The Handke Pit serves as fitting centerpiece for Hockey Day Minnesota
JAN 16, 2014 1:58p ET
ELK RIVER, Minn. -- Just off U.S. Highway 10 in the heart of Elk River sits a nondescript, rectangular brick building.
Inside its walls, the local school district's head honcho keeps his office, which in appearance triples as a conference room and classroom. But more noticeable than the marked-up whiteboard and brown oak meeting table and chairs are three framed, painted images behind Dr. Mark Bezek's desk.
The first depicts Mike Eruzione firing his iconic shot through the screen of Vasili Pervukhin and past Soviet goalie Vladimir Myshkin. The second, Team USA's jubilant celebration at that Olympic medal-round classic's conclusion. The last print shows Jim Craig shaking hands with a Finnish player after the Americans secured gold, the stars and stripes draped over the goalie's shoulders.
Once a college hockey player at the University of Wisconsin-Stout, Bezek attended one of several regional tryouts for that 1980 "Miracle on Ice" team. The current Elk River Area School District superintendent knew he wouldn't get any further than that, but figured he might as well give it a whirl.
Three decades after one of the most indelible events in this country's rich sports history, Bezek had the same mentality while conversing with Elk River High School principal Terry Bizal one day in this same office.
The two, along with thousands of other northerners, had recently tuned into FOX Sports North for the latest installment of Hockey Day Minnesota in 2011, the high school portion of which took place outdoors in Moorhead.
"We were in here joking about 'God, we should do that,'" Bezek said. "'We should go after that.'"
So Bezek, Bizal and the rest of this hockey-crazed -- like so many others in the land of currently iced-over lakes -- community 33 miles northwest of downtown Minneapolis did.
Vast volunteer efforts and private donations yielded this year's edition of the state's daylong celebration of the sport it most cherishes, contained in the picturesque setting of a naturally formed valley in the middle of town. Six high school teams and a host of other auxiliary pageantry will serve Saturday as the centerpiece of this year's Hockey Day, which also features matchups between the University of Minnesota and Ohio State as well as a late Minnesota Wild matchup with the Dallas Stars.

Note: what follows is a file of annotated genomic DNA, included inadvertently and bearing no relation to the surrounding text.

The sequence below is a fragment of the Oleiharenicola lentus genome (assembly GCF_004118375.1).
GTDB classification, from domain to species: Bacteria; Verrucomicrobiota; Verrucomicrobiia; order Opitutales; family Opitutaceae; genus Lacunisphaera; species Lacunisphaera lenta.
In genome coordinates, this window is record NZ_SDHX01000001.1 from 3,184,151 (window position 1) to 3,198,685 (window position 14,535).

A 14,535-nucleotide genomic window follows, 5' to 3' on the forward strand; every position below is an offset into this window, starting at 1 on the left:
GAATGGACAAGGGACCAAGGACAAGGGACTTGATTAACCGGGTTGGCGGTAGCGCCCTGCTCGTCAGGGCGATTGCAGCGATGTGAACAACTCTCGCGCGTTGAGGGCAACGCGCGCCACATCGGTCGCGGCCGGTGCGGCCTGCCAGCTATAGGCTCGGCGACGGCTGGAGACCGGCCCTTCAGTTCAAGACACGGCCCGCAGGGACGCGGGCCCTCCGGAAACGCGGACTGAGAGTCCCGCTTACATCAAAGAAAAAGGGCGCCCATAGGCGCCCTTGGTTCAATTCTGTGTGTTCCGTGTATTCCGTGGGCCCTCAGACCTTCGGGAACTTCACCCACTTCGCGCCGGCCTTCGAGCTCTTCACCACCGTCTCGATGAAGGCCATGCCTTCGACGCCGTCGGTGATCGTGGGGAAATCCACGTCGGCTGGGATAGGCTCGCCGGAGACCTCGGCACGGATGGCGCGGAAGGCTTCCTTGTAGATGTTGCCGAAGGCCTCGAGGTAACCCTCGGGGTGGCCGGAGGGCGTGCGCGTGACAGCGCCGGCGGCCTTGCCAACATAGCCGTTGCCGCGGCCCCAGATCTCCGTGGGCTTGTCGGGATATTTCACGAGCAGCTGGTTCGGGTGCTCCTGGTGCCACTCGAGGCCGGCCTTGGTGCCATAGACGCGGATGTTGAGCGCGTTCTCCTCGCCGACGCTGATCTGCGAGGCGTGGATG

"Probably the only disappointment," Elk River coach and former North Stars defenseman Gordie Roberts said, "will be Monday when it's over."
Elk River wasn't the prep pucks power it is today when Dave Anderson played for the high school during the late 1960s.
"Fourteen-year-old kids that play today could've beat our team," Anderson said. "They'd have spanked us."
One mammoth challenge was the lack of an indoor ice arena in the town during that era.
Anderson, his coaches and teammates would often board a bus at 4 a.m. to practice in St. Paul before school.
And when they weren't doing that, Elk River's hockey pioneers got their ice time outdoors, either on a sheet of ice outside the high school or in a nearby flooded, earthen bowl known as The Handke Pit.
Prehistoric glacier movements created "The Pit" -- as the townspeople affectionately call it -- and the school district's first superintendent, James W. Clark, oversaw its manual transformation from a marshy pond into a multipurpose athletics compound. Starting in 1921, Clark presided over a group of Elk River football players that used horses, wagons and shovels to drain and level the space into what became a home for football in the fall and baseball in the spring and summer.
And pretty much every winter since then, they've pumped water into the valley and turned it into a distinctly natural outdoor ice facility.
A village centerpiece was forged at the corner of Main Street and Norfolk Avenue. Originally, it was referred to as Elkhi Stadium.
Dedicated in 1925, it was later enlarged as part of the New Deal. Today, The Pit is listed on the National Registry of Historic Sites.
"It may seem to most now living in or near that hole in the ground, a peculiar physical creation for which to take pride and satisfaction," Clark wrote shortly before his passing in a 1983 letter detailing The Handke Pit's creation. "To which the enthusiasts have come to respond, 'Find me another and better hole in the ground!'"
Today, that hole in the ground serves as a multi-use frozen surface for all ages. City workers flood it to the edges and maintain two hockey rinks in the middle, where pickup games occur on a nightly basis.
Those without sticks and pucks glide around the remaining ice surrounding the hockey rinks.
Around sundown, the lights come on. "It's like a Norman Rockwell painting at night down there," Bezek blushed.
It's here that Anderson's hockey teams did much of their training. And it's here that Anderson has spent the better part of the past year forming a suitable site for Hockey Day Minnesota 2014.
Now a technical service director for Cretex Concrete Products in town, Anderson headed up an effort to give The Pit a $100,000 makeover -- state-of-the-art outdoor hockey ice, bleachers, scoreboards, tents, LED lights, additional hillside seating, wiring for FSN's live telecast, and so forth.
The money came from generous donors and ticket, merchandise and concession sales. The labor came from volunteers, many of whom were required to help out as part of their membership in the community's youth hockey association.
Between its added bleachers, benches hemmed into the hillside and standing-room space, the bowl now can accommodate at least 4,000 spectators, Bezek said.
Anderson also pulled off construction of an expansive athletic complex west of Elk River over a 17-year period and carves out miles of cross-country ski paths at nearby Woodland Trails.
Those projects pale in comparison to this one, he said.
"I am very involved in the community," said Anderson, who along with Bezek and the rest of the effort's organizers didn't find out they'd be hosting Hockey Day until this past spring due to the NHL lockout. "I've never done anything this intense in this short of a time."
What resulted is what FSN executive producer Tony Tortorici calls a made-for-television venue.